Sunday, July 10, 2011

My dad, predictor of the ubiquity and often decline of technology

This is a post dedicated to my father. He does not have a blog, nor does he read my blog, so it will go completely unnoticed. But I caught a trend the other day that troubled me.

My dad, without any direction from his geeky son, purchased an Android phone (of the HTC variety). Ironically, this was also at almost the exact time that I reluctantly* purchased an HTC Thunderbolt.

My father has owned the following devices. The one thing that they have in common is that he purchased them at the beginning of their decline (whether obvious or not at the time).

1) A Palm OS non-smartphone PDA by Handspring. He is an avid Franklin Planner user (to this day, I believe, and being a successful business owner and very organized, I'd say it's worked well for him). Palm's product didn't cut it as a replacement. US Robotics (the originator of the Palm Pilot), and later Palm had a rather successful run but it was clear that the tide was beginning to turn away from their line of electronic life organizers when Handspring Visor devices popped up.

2) An HP iPaq non-smartphone PDA, easily one of the last iPaq model's I'd ever seen that wasn't a smartphone (and I chuckle a little bit that Compaq/HP used to own the "i" moniker at one point). This, again, didn't cut it. I removed it from his office last year - he didn't know exactly what it was.

3) A Nextel Phone with Direct Connect. The sector that my father's business operates in depended greatly on Direct Connect. He complained as much as I did about call drops... I had owned one when Nextel was the only digital cellular carrier available in the area.

4) A DVD player with a VHS cassette player included. I included this one because it was at about the time Blockbuster started dropping it's stock of VHS tapes.

5) A functional, working digital mobile phone with a color screen, but effectively a "dumb phone". This was when RIM was starting to gain a lot of steam, but the iPhone hadn't been released.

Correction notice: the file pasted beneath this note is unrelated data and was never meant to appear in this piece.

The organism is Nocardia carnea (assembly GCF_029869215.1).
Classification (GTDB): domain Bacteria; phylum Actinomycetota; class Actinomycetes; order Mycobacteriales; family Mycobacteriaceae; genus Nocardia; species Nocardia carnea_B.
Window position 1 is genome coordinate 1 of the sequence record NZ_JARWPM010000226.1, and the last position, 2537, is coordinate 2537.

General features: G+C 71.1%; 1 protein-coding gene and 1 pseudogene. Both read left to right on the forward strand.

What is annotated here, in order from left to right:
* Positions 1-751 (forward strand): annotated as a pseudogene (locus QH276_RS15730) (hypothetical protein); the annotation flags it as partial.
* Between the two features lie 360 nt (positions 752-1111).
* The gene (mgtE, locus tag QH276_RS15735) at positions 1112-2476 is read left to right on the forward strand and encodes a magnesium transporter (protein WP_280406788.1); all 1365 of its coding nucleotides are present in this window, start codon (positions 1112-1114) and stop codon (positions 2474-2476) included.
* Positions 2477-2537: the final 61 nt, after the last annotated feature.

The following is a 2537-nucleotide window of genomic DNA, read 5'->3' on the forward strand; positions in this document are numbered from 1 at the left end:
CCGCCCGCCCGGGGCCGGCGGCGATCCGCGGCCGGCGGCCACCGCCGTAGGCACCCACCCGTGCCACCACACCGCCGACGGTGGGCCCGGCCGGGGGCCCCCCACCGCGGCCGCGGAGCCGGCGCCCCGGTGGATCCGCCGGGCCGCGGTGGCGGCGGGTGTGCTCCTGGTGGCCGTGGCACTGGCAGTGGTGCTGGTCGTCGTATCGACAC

6) Home phone service provided by someone other than the local phone company on something other than a POTS line (effectively, consumer land-line VoIP). This one comes with the caveat that they still own and make regular use of a fax machine (through no fault of their own ... an unfortunate amount of business is still done via Fax. Hopefully this gets fixed soon).

7) A Blackberry. Nobody knows what the future holds for RIM, but they're product is no iPhone or Android and my sense is that they're looking a lot like every other gadget company my father had purchased ... acting like nothing is wrong when all of the eyeballs are on something else.

8) And finally, the Android phone. He hasn't discovered, yet, the great things that it can do and was very impressed with it out of the box. It's what he was impressed with that the early adopter/geek in me was surprised about. "I have to slide my finger across the screen to wake it up. No more pocket dialing." This may seem naive, especially if you were an early iPhone/iPod touch owner, but the last version of Windows Mobile 6.5 didn't offer this feature and all but one device that I know of used a screen technology that made pocket dialing incredibly common. On the Blackberry platform, or any prior Dumb/Feature Phone, this is can still be a problem (it's sister is the "my face hung up the phone", and even the iPhone 4 has had issues with the proximity sensor).

Hopefully, dear reader (not plural for a reason), this was taken with the tongue-in-cheek tone that it was meant in. My father is not a reliably predictor of impending doom of gadgets, nor is he a Luddite when it comes to technology (we were the first of my friends that had a Car Phone [though, it always thought we were in Roam, which, being on a different continent, seemed like a bug that needed fixing]). Growing up, our house had two phone-lines for the BBS I hosted which ran a Telegard hack I wrote (and, with great coincidence completed just before 1995, when I had already been dorking around on Usenet for four years and had witnessed the early web as it made the transition from Gopher). He also helped me build my very first computer, a 486/25 with a SCSI hard drive.

* To clarify "reluctantly": I purchased the phone when my Samsung Omnia II (Windows Mobile 6.5) catastrophically failed (catastrophically is a required adjective, since the phone and the platform could easily have been defined as failed well before I purchased it). Being a former Windows Mobile platform developer/user, I see many of the pitfalls in Android that made WM 6+ and WP 6.5 devices positively suck. Specifically with the Thunderbolt: Awful battery life, a skinned interface, many pre-loaded carrier crapware apps that are difficult to remove (or impossible to remove without rooting the device), a semi-open application environment with poor adherence to UI guidelines at best, and malware being distributed directly at worst.

To be clear, I rather like my new phone. It's got some problems (reboots, strange handling of calendar invites, regular app crashes), but it's responsive and it's LTE.